Q: If I’m looking for light industrial work, do I really need to create a résumé?
A: It depends. Do you want to stand out from the competition and get hired?
Admittedly, preparing a résumé does require a bit of effort. To make matters tougher, most how-to résumé writing guides are geared toward office, managerial and executive positions.
But if you want to land the best manufacturing jobs, you need to find a way to differentiate yourself from the countless other job seekers vying for the same openings. Creating a polished résumé can help you do just that. Use these tips from PrideStaff to craft a solid résumé appropriate for a non-office position – and get that job:
Gather your information. Create a list of where you worked, when you worked there and what your responsibilities were. Include telephone numbers and supervisors’ names. Although you might not use all of this information on your résumé, you’ll have it on hand as you apply for jobs.
Brainstorm. What makes you the right candidate for the job? What can you offer an employer that others can’t? Make sure you highlight these factors on your résumé.
Write a specific objective. A targeted objective statement like “To obtain a position using my assembly and/or punch press operation skills” is much more likely to get noticed than a general one. Take a look at the skills required for the job you want, and tailor your statement to match it.
List your education. Start with your most recent school. Include any honors you received and the highest degree that you hold.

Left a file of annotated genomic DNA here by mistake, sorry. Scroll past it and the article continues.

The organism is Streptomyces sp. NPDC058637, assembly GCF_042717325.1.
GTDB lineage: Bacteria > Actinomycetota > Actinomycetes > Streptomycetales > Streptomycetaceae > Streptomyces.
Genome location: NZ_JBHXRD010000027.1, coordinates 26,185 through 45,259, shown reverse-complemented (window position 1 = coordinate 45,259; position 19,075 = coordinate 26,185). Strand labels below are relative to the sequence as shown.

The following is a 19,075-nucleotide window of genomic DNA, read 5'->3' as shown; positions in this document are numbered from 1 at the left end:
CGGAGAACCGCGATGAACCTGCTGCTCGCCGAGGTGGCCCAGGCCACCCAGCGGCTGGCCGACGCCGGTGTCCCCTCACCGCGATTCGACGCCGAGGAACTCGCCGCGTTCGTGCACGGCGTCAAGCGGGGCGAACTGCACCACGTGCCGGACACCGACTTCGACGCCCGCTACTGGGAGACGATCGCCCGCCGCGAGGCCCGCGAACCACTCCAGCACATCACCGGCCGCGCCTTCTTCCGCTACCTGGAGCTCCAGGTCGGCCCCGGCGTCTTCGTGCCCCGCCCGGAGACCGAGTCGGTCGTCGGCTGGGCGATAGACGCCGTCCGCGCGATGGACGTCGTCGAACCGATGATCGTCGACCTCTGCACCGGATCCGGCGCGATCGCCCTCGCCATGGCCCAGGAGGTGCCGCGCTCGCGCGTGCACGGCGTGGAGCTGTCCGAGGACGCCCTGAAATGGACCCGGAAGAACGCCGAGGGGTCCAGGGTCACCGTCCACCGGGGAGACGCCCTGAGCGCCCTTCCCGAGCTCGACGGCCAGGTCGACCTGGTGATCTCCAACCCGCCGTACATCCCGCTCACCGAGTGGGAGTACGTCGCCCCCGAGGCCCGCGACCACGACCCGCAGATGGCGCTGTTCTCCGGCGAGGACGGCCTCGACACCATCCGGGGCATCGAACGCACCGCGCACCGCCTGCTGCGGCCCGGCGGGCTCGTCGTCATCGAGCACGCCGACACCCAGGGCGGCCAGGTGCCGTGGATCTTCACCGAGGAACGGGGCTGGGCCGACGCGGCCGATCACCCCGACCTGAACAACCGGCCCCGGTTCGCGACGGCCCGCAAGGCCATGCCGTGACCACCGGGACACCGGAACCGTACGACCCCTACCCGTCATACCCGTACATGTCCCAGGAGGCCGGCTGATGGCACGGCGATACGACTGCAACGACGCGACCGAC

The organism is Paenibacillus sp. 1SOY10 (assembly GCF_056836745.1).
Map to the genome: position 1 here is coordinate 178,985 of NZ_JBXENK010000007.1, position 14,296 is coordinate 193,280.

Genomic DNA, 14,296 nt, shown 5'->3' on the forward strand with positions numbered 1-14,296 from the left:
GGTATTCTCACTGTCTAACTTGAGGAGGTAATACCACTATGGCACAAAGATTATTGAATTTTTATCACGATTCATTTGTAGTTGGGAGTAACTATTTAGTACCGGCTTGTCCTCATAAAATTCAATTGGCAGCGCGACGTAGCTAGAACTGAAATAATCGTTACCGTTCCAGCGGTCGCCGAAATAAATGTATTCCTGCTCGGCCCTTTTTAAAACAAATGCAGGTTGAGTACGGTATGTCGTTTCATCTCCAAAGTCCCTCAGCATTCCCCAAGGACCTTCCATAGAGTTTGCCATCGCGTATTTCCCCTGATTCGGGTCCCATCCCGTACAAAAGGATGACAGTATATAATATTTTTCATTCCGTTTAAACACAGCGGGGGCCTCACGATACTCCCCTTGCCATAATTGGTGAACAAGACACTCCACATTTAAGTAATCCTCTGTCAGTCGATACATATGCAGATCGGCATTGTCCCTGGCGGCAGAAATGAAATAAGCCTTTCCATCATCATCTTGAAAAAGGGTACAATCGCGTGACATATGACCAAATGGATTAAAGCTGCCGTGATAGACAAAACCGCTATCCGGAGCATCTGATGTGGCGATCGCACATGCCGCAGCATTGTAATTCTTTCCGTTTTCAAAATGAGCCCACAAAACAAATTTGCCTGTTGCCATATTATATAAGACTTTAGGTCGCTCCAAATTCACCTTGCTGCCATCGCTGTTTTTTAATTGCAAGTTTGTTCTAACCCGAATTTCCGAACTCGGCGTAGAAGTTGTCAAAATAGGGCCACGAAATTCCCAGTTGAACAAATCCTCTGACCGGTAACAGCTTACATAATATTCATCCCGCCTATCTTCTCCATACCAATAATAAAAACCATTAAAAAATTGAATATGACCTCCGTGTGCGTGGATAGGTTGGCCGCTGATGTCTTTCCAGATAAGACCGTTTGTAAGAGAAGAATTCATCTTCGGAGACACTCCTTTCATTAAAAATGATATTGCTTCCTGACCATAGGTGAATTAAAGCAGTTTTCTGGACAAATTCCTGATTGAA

Add your employment. While you don’t need to list every job you’ve ever held, be sure to include your most recent employers and those jobs that show how diverse and relevant your experience is. In addition to summarizing your responsibilities, explain the results you achieved – quantifying those results whenever possible (e.g., met 100% of production goals for six consecutive months; reduced assembly time by 10%, etc.).
Include your accomplishments and special training. List the achievements at work, in organizations and/or in school of which you’re most proud. Also list additional skills, professional certifications, advanced training or licenses that may relate to warehouse or manufacturing work.
- The space at the top of your résumé is the area most noticed by employers. Make sure you use it to your advantage, by listing your most relevant skills and experience first.
- A typical employer will only spend a few minutes (at most!) scanning your résumé, before deciding whether or not you’re a potential candidate. Keep your résumé brief (one page) and make it easy to read. If you don’t have the computer skills to format it properly, ask a trusted friend or family member for help.
- Always have someone else proofread your résumé, to check for typos and correct grammar usage.
If you’re looking for a light industrial job, PrideStaff will help ensure that you just don’t search, but succeed. Contact the PrideStaff office in your area to find out more about great manufacturing job opportunities and warehouse job opportunities.